By John Butters, The JOURNAL
Washington residents have likely noticed that the city?s portion of the Kewash trail is the starting point for the Washington County Conservaton Board?s $682,000 project to improve the Kewash Trail.
In the first step, County Conservation Board employees are removing unsightly brush along the trail. After removal of the unwanted brush, the board will plant new shrubs and other foliage to create a green border along the trail.
The trail plan calls for a new surface, wider shoulders, improved drainage and the construction of a new spur to Lexington Avenue.
Currently, the trail passes Willow Pond Park as it continues to Keota. The new path will be constructed through the park, creating a link to Lexington Avenue near the Kirkwood College campus.
Recently, the supervisors approved clearing a fence line on county farmland to prepare for a DOT bid letting for the construction of the new spur.
Washington Conservation director Steve Anderson told supervisors that trees along the east side of the county fence line needed to be cleared to prepare for the next step in the process.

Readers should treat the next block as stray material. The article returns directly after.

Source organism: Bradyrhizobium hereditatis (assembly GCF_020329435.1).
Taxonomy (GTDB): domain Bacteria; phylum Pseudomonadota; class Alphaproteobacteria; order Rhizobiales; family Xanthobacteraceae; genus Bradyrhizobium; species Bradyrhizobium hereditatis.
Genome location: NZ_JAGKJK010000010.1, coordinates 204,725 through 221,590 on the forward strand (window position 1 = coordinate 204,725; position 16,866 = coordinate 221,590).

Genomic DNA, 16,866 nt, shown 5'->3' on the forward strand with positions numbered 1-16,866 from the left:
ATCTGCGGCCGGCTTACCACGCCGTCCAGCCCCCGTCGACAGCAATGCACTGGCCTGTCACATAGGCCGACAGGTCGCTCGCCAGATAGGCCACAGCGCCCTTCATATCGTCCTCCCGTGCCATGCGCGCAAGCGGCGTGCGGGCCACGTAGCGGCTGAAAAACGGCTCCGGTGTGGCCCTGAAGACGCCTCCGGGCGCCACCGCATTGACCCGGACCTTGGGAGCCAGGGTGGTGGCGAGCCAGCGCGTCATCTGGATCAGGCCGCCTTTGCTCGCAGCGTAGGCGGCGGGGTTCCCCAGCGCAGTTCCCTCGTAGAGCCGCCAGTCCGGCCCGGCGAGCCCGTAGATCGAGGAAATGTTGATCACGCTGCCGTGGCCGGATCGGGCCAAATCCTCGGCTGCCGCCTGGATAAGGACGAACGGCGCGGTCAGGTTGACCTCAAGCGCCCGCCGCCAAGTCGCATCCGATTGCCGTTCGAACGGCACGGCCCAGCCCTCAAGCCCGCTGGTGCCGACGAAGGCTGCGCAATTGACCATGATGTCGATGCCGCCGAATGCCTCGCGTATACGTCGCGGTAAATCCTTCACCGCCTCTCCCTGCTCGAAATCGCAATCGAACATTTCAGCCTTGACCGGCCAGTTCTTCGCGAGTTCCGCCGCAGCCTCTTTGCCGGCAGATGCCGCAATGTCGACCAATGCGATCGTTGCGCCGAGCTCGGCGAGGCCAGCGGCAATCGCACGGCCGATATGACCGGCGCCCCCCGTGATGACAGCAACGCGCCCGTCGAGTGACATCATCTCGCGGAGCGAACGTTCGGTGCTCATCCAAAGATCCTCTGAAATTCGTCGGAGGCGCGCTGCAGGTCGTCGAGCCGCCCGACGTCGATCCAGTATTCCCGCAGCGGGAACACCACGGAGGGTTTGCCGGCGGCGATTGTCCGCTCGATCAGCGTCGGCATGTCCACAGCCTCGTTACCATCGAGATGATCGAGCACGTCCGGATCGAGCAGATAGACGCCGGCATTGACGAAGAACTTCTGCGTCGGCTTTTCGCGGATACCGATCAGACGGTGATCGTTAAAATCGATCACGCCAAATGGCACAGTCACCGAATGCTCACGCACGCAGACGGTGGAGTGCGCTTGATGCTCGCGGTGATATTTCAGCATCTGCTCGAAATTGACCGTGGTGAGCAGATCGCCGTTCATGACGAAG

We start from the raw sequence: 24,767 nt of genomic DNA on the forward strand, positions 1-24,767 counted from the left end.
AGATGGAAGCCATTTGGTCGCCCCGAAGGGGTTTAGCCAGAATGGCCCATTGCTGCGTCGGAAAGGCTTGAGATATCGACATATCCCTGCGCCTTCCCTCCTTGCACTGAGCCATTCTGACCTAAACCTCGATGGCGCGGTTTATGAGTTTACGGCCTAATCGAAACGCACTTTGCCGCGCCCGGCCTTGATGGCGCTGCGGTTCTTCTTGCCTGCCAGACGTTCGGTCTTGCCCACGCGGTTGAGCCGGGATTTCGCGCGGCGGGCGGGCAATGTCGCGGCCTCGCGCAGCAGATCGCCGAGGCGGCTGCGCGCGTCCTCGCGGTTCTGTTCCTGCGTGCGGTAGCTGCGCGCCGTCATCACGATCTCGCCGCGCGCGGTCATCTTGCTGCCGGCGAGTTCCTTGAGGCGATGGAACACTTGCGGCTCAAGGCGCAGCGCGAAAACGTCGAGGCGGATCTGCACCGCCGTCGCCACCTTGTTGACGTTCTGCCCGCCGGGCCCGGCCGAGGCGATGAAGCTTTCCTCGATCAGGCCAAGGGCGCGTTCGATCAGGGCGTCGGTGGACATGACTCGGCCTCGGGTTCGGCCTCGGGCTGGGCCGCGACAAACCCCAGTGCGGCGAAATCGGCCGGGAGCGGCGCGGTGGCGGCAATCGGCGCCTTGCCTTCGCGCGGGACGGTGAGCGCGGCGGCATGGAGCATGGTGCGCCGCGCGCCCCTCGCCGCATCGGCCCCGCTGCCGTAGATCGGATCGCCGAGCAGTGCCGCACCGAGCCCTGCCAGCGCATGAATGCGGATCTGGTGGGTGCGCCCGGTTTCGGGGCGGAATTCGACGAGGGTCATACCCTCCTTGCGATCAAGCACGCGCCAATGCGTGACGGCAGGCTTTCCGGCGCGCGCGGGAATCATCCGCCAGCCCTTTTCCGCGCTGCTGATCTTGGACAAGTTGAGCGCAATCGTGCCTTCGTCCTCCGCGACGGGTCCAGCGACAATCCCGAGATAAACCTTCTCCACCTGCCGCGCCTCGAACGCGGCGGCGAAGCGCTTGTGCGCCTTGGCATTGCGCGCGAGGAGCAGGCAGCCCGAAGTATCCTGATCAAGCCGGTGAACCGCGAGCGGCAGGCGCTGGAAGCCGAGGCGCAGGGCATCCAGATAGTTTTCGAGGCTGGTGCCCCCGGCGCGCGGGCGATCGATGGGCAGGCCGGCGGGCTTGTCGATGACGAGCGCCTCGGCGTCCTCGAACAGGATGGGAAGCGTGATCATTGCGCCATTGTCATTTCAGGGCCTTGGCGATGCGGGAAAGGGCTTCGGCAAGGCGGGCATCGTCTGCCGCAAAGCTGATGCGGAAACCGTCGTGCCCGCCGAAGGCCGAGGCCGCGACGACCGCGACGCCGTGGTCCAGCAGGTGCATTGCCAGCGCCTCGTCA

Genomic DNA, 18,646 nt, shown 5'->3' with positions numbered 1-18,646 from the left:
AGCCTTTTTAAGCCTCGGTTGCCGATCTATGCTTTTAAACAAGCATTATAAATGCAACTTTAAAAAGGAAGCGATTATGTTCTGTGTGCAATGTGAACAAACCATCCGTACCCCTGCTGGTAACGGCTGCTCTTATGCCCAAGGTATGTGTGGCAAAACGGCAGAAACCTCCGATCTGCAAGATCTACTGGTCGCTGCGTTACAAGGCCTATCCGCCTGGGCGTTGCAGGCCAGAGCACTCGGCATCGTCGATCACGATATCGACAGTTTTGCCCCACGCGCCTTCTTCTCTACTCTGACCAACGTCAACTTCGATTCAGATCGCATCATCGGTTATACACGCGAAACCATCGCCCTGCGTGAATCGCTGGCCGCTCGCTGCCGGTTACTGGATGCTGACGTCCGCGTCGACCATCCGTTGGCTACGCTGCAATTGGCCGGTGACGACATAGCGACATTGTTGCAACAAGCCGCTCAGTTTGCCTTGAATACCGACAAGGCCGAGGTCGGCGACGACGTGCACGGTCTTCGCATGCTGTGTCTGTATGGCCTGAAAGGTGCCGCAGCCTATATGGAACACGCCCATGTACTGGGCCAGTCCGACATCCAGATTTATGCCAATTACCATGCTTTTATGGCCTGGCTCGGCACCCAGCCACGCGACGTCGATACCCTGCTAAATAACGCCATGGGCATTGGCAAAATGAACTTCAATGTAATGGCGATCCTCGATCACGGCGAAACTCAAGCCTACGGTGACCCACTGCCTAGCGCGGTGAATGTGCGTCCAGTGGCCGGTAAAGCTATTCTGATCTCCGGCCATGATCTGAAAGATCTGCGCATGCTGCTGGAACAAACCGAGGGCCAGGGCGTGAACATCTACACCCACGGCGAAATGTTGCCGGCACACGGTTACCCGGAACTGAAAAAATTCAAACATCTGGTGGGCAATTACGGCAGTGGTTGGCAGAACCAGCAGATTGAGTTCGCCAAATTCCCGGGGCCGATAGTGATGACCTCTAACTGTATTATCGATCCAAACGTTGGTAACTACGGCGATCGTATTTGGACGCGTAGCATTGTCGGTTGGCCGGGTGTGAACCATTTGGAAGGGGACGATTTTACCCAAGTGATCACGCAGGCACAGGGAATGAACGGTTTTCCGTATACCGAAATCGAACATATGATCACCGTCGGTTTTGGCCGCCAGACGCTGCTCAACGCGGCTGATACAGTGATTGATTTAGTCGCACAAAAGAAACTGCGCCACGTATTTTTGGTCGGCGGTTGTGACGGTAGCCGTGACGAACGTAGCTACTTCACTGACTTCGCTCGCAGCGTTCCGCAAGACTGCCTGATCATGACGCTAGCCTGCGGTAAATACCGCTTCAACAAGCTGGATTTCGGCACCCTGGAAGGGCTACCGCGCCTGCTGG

?We?re heading toward the bid letting,? Anderson said, ?working with the consultants and all of those with the goal of getting the construction going in 2018.?
They are pushing for construction in 2018 because a REAP grant will expire at that time, he said.
The project is well funded. Financial commitments include a TAP grant in the amount of $342,537; a Resource Enhancemenat and Protection (REAP) grant obtained by the City of Washington for $100,000; and commitments of $60,000 from the Washington County Conservation Board and $60,000 from the City of Washington.
The Board also received a grant of $120,000 from the Washington County Riverboat Foundation.